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I repeat it again, my brethren, I address to all the faithful, whom the devotion of this day hath assembled in this sacred place, the same precept that God commanded Moses to address to all the congregation of Israel. The law of holiness, which I preach to day, commands you our supreme governors. Arbiters of your own laws, you see no mortal upon earth to whom you are accountable for your conduct, but there is a God in heaven, whose creatures and subjects you are, and who commands you to be holy. The law of holiness commands you, priests and levites of the new testament. The sacred character, with which you are invested, far from dispensing with your obligation to holiness, enforceth it on you in a more particular manner. This law commands
This law commands you all, my hearers, of what order, of what profession, of what rank soever you be. If you be a chosen generation, a royal priesthood, a peculiar people, you ought also to be a holy nation, that ye may shew forth the praises of him who hath called you out of darkness into his marvellous light, 1 Pet. ii. 9. Whatever prerogatives Moses had above us, we have the same law to prescribe to you, that he had to Israel, and the voice of heaven saith to us now, as it said once to him, Speak to all the congregation of the children of Israel, and say unto them, Ye shall be holy: for I the Lord your God am holy.
This discourse will have three parts. The term holiness is equivocal, and, consequently, the command, ye shall be holy, is so. We will endeavor to fix the sense of the term, and to give you a clear and distinct idea of the word holiness. This will be our first point.
Holiness, which, in our text, is attributed to God, and prescribed to men, cannot belong to such different beings in the same sense, and in all re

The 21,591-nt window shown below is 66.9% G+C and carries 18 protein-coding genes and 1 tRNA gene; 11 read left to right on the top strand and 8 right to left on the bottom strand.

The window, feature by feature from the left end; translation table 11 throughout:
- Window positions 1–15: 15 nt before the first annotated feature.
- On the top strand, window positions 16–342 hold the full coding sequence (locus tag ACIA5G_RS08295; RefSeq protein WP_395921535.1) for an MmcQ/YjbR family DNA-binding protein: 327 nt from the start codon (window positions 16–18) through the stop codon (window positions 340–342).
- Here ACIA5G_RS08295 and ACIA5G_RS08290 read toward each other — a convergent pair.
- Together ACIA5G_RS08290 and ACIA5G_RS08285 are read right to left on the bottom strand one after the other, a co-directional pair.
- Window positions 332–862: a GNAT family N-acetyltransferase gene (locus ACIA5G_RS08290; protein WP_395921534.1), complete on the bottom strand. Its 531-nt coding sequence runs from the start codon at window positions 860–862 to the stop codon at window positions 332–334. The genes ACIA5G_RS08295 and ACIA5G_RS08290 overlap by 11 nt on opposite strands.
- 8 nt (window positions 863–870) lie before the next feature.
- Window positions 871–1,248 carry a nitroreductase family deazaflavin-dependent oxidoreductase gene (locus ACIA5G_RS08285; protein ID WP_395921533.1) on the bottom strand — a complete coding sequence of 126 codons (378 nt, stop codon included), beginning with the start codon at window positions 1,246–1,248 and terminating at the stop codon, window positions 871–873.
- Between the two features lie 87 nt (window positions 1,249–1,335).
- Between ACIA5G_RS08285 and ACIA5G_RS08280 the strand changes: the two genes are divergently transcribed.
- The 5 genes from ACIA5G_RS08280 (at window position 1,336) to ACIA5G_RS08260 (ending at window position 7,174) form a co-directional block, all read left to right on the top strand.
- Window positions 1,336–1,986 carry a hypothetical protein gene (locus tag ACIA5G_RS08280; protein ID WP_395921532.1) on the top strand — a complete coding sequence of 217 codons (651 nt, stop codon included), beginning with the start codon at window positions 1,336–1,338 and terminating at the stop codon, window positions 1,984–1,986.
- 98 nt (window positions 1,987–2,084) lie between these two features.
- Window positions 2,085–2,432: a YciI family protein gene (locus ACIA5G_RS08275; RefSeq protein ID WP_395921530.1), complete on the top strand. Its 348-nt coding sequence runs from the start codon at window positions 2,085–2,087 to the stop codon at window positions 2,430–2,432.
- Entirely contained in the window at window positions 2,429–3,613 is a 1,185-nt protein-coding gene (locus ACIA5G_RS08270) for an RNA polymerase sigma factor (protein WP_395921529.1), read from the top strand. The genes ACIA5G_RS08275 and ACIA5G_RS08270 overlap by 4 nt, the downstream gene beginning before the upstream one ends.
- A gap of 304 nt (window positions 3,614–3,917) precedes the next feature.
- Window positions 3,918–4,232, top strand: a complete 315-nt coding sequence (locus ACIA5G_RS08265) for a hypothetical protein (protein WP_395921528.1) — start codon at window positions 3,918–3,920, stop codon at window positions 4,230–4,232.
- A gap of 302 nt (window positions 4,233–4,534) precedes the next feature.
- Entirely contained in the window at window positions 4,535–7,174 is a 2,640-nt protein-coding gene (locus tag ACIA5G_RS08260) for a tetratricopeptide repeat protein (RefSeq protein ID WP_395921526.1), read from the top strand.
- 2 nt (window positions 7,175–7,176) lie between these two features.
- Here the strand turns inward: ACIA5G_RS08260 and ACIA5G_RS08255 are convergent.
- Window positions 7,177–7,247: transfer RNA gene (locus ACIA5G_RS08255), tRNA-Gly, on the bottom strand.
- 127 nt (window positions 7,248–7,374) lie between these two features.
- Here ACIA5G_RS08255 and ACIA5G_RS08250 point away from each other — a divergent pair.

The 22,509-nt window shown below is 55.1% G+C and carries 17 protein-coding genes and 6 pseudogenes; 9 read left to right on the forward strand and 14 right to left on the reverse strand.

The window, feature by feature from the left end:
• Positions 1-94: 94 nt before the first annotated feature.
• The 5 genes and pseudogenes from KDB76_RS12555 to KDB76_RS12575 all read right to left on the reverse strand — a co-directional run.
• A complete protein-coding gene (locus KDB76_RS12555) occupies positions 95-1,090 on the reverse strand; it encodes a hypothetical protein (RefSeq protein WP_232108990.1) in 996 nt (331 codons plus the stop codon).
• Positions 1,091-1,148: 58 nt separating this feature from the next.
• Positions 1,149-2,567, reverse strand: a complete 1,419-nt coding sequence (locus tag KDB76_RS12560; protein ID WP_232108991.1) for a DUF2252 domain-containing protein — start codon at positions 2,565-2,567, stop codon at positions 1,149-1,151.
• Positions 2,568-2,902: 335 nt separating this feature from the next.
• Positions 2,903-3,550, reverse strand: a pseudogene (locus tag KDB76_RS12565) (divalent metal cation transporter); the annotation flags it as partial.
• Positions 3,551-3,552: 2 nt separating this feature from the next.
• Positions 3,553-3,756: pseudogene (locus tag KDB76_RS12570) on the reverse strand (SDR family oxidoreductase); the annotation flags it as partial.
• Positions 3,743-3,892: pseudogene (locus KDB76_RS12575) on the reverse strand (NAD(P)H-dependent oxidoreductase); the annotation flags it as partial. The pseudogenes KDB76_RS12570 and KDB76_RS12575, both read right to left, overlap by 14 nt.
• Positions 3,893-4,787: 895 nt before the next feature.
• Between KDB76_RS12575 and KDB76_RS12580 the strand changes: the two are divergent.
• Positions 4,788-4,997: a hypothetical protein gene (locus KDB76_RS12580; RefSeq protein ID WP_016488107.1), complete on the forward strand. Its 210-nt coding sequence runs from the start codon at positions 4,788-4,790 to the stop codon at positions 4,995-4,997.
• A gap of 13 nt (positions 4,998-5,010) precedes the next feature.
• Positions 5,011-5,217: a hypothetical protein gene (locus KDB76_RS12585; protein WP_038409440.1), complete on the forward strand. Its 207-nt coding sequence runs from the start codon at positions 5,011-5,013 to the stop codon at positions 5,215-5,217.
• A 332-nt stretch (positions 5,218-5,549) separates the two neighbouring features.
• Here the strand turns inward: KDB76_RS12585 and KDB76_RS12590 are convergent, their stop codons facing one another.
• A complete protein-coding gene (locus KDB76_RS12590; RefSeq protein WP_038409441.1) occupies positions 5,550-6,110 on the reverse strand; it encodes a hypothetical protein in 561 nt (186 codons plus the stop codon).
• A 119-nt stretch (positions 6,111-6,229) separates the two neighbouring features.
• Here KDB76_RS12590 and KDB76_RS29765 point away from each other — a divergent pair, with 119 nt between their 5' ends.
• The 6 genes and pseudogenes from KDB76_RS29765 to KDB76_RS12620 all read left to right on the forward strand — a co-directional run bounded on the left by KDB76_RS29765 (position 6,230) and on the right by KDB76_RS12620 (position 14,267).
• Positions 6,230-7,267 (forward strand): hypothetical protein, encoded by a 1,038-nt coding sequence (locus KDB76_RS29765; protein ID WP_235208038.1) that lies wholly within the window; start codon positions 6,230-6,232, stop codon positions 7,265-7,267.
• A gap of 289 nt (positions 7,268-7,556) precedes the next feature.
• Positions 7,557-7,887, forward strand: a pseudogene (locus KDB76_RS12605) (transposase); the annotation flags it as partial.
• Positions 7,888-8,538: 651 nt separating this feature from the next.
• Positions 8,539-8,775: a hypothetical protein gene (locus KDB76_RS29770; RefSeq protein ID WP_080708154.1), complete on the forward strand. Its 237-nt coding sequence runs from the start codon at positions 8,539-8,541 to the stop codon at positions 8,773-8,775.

spects. We will therefore examine in what sense it belongs to God, and in what sense it belongs to men; and we will endeavor to explain in what respects God is holy, and in what respects men ought to be holy: this will be our second part.
Although the holiness, that is attributed to God, differs in many respects from that which is prescribed to men, yet the first is the ground of the last. The connection of these must be developed, and the motive enforced, ye shall be holy, for I the Lord your God am holy : this shall be our third part. This is the substance of all we intend to propose.
I. The term holiness is equivocal, and, consequently, the command, ye shall be holy, is so. Let us endeavor to affix a determinate sense to the term, and to give you a clear and distinct idea of the meaning of the word holiness. The original term is one of the most vague words in the Hebrew language. In general, it signifies, to prepare, to set apart, to devote. The nature of the subject to which it is applied, and not the force of the term, must direct us to determine its meaning in passages where it occurs. An appointment to offices the most noble, and the most worthy of intelligent beings, and an appointment to offices the most mean and infamous, are alike expressed by this word. The profession of the most august office of the high priesthood, and the abominable profession of a prostitute, are both called holiness in this vague sense.